The International Federation of Journalists (IFJ) condemns the Chinese internet regulators for restraining people’s freedom to comment on the trial of a prominent microblogger, who admitted in court to charges of rumour-mongering on the net.
Qin Zhihui, known in cyber space by his penname as "Qinhuohuo", admitted on April 11 to charges of spreading rumors at Chaoyang District People’s Court in <st1:city w:st="on"><st1:place w:st="on">Beijing</st1:place></st1:city>. Qin was accused of creating and spreading rumors about several celebrities, including popular television hostess Yang Lan, and a former Minister of Railways who had been convicted of corruption. Qin’s trial, covering offences that he allegedly committed between December 2012 and August 2013, was televised via the microblog service Weibo.
During his trial, Qin said: “My acts were banned by law. Indeed, I misled the public about celebrities and government… There is freedom on the internet. I crossed the red line and severely damaged the reputation of others… The internet is not a place with no law, I overlooked this point. I ignored the existence of law and morals, and interrupted the normal order in the cyberspace.”
Qin was sentenced on April 17 to three years’ imprisonment. China Digital Times reported that the authorities ordered all online portals to exert strong control over any comment about Qin and “clear it up”. The authority is believed to be the State Internet Information Office.
Qin is the first person to appear in court on charges of rumour-mongering since the Ministry of Public Security vowed in August 2013 to target those who spread rumors online. Since the crackdown, police have detained a number of other suspects who are also accused of spreading rumours or posting messages online.
In September 2013, the Supreme Court and <st1:place w:st="on"><st1:city w:st="on">Procuratorate</st1:city>, <st1:country-region w:st="on">China</st1:country-region></st1:place>’s main prosecuting body, issued a judicial re-interpretation of defamation laws, saying that people will be punished if an online rumour they post is viewed by more than 5,000 internet users or reposted more than 500 times.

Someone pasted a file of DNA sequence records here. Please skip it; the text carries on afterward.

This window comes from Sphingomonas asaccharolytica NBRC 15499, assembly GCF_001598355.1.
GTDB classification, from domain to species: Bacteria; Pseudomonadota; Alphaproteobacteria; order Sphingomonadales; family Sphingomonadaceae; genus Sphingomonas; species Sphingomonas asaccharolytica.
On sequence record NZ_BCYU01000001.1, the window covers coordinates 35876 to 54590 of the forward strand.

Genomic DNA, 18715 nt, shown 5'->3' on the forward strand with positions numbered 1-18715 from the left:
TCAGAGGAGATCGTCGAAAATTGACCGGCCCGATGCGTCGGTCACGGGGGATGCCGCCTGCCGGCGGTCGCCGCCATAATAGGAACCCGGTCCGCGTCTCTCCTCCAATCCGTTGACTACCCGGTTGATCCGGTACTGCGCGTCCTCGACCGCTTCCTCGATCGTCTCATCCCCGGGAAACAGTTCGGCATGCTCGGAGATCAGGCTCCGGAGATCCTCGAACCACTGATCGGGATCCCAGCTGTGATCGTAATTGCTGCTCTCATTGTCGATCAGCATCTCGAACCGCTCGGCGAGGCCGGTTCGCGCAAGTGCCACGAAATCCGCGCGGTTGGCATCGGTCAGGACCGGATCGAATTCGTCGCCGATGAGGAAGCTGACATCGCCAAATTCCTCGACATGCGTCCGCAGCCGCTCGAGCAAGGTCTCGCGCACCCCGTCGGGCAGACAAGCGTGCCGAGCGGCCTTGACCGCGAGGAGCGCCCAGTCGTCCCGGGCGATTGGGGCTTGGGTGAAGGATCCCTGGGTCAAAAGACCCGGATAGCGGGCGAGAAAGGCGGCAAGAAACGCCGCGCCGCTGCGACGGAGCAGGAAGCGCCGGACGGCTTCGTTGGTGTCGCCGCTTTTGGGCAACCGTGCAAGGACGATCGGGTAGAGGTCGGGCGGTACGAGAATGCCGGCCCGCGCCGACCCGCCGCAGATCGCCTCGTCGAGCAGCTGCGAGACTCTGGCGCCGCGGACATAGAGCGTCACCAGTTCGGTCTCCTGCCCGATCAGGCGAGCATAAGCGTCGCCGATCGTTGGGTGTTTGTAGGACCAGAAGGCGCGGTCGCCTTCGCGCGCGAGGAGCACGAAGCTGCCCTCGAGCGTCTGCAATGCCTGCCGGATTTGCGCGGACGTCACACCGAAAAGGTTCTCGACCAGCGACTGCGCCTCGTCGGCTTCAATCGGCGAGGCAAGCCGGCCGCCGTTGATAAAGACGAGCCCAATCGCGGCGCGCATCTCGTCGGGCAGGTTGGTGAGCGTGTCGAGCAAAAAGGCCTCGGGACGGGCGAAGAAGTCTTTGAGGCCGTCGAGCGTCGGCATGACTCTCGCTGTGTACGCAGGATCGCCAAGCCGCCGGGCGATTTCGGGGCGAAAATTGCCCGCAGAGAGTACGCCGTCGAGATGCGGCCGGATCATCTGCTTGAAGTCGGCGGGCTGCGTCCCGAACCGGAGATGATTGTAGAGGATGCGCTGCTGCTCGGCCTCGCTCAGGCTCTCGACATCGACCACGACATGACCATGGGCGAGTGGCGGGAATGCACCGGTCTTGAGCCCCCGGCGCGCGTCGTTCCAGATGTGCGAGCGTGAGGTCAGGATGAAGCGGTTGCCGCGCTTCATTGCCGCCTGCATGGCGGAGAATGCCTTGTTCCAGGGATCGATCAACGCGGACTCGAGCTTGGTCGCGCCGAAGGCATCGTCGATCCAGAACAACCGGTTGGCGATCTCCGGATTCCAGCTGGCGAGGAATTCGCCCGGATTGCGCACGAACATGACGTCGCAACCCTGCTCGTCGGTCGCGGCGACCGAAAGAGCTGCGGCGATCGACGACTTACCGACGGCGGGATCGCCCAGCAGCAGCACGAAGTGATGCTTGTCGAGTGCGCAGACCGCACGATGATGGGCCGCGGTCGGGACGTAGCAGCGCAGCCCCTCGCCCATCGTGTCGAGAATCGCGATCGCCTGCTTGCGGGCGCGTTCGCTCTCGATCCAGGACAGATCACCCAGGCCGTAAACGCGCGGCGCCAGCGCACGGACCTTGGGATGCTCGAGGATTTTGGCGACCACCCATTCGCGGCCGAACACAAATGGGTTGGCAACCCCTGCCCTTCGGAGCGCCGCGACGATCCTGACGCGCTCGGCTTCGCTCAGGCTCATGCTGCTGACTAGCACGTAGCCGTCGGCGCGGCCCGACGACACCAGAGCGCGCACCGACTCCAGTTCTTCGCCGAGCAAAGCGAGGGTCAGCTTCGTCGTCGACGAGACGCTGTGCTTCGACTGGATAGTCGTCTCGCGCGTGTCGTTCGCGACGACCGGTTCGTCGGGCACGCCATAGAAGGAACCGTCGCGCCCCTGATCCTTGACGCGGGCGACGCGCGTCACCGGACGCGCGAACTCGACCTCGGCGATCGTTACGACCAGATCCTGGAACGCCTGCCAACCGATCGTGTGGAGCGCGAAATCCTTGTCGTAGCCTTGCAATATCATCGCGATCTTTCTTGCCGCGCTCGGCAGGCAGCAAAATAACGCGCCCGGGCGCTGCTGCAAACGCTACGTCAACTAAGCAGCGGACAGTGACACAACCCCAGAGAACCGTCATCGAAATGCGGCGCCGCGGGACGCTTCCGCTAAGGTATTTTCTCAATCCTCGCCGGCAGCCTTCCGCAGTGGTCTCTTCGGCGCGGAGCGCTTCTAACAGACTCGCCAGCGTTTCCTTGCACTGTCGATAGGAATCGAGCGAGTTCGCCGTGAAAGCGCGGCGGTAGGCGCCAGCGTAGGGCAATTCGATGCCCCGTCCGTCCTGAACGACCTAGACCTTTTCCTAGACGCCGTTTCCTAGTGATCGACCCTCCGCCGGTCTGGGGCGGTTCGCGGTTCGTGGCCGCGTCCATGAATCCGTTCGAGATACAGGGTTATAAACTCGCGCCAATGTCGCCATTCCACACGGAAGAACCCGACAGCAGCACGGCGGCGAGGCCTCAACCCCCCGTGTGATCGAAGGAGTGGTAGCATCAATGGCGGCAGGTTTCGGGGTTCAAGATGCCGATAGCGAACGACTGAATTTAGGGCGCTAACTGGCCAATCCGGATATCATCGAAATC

The IFJ said: “It is deeply regrettable that the authorities have issued an order to restrain people’s ability to exercise their freedom of opinion, even after a defendant admitted to all the charges against him. It seems that the authorities are not confident that the people will have faith that it was a fair trial.”
China’s Cleaning the Web 2014 campaign was launched on April 13 – aimed at countering the spread of pornography on the internet and illegal publications in print. However, since this campaign was first launched, the responsible departments – namely, the State Internet Information Office, the Ministry of Industry and Information Technology, and the Ministry of Public Security – have not produced evidence to show how the online portals have breached the rules.
The IFJ said “We urge President Xi Jinping adopt the Johannesburg Principles on National Security, Freedom of Expression and Access to Information, which have been adopted by many countries. Under the Principles, no government should restrain people’s rights unless it can show that a restriction is necessary to protect a legitimate national security interest.”
“The IFJ also urges the judges of the Chaoyang District People’s Court in Beijing, when considering Qin Zhihui’s sentence, to note that Article 35 of the Chinese Constitution enshrines people’s right to freedom of expression.”